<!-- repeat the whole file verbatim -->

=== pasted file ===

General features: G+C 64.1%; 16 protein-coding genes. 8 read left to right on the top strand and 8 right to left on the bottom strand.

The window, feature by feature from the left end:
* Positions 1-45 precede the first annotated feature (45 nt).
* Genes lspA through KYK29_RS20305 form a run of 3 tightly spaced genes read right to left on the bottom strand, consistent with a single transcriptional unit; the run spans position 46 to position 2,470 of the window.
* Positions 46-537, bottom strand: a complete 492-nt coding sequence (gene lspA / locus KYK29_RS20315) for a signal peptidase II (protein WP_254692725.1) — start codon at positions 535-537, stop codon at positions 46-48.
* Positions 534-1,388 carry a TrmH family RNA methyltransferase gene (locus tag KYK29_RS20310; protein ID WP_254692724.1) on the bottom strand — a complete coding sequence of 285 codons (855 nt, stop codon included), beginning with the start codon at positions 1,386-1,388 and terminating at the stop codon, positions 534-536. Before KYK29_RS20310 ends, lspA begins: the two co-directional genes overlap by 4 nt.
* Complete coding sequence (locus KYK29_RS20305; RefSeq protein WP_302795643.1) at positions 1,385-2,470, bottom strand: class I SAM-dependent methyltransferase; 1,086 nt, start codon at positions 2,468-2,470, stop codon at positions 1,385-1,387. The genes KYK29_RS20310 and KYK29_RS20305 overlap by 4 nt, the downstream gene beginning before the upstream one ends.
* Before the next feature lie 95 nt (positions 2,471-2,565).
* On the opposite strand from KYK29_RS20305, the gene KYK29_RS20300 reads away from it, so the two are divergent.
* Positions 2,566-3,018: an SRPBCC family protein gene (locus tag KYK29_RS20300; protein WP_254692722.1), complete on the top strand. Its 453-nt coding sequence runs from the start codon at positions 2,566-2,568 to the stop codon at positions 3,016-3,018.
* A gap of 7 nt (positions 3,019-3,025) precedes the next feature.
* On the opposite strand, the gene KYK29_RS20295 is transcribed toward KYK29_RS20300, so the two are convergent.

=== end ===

General features: G+C 64.1%; 16 protein-coding genes. 8 read left to right on the top strand and 8 right to left on the bottom strand.

The window, feature by feature from the left end:
* Positions 1-45 precede the first annotated feature (45 nt).
* Genes lspA through KYK29_RS20305 form a run of 3 tightly spaced genes read right to left on the bottom strand, consistent with a single transcriptional unit; the run spans position 46 to position 2,470 of the window.
* Positions 46-537, bottom strand: a complete 492-nt coding sequence (gene lspA / locus KYK29_RS20315) for a signal peptidase II (protein WP_254692725.1) — start codon at positions 535-537, stop codon at positions 46-48.
* Positions 534-1,388 carry a TrmH family RNA methyltransferase gene (locus tag KYK29_RS20310; protein ID WP_254692724.1) on the bottom strand — a complete coding sequence of 285 codons (855 nt, stop codon included), beginning with the start codon at positions 1,386-1,388 and terminating at the stop codon, positions 534-536. Before KYK29_RS20310 ends, lspA begins: the two co-directional genes overlap by 4 nt.
* Complete coding sequence (locus KYK29_RS20305; RefSeq protein WP_302795643.1) at positions 1,385-2,470, bottom strand: class I SAM-dependent methyltransferase; 1,086 nt, start codon at positions 2,468-2,470, stop codon at positions 1,385-1,387. The genes KYK29_RS20310 and KYK29_RS20305 overlap by 4 nt, the downstream gene beginning before the upstream one ends.
* Before the next feature lie 95 nt (positions 2,471-2,565).
* On the opposite strand from KYK29_RS20305, the gene KYK29_RS20300 reads away from it, so the two are divergent.
* Positions 2,566-3,018: an SRPBCC family protein gene (locus tag KYK29_RS20300; protein WP_254692722.1), complete on the top strand. Its 453-nt coding sequence runs from the start codon at positions 2,566-2,568 to the stop codon at positions 3,016-3,018.
* A gap of 7 nt (positions 3,019-3,025) precedes the next feature.
* On the opposite strand, the gene KYK29_RS20295 is transcribed toward KYK29_RS20300, so the two are convergent.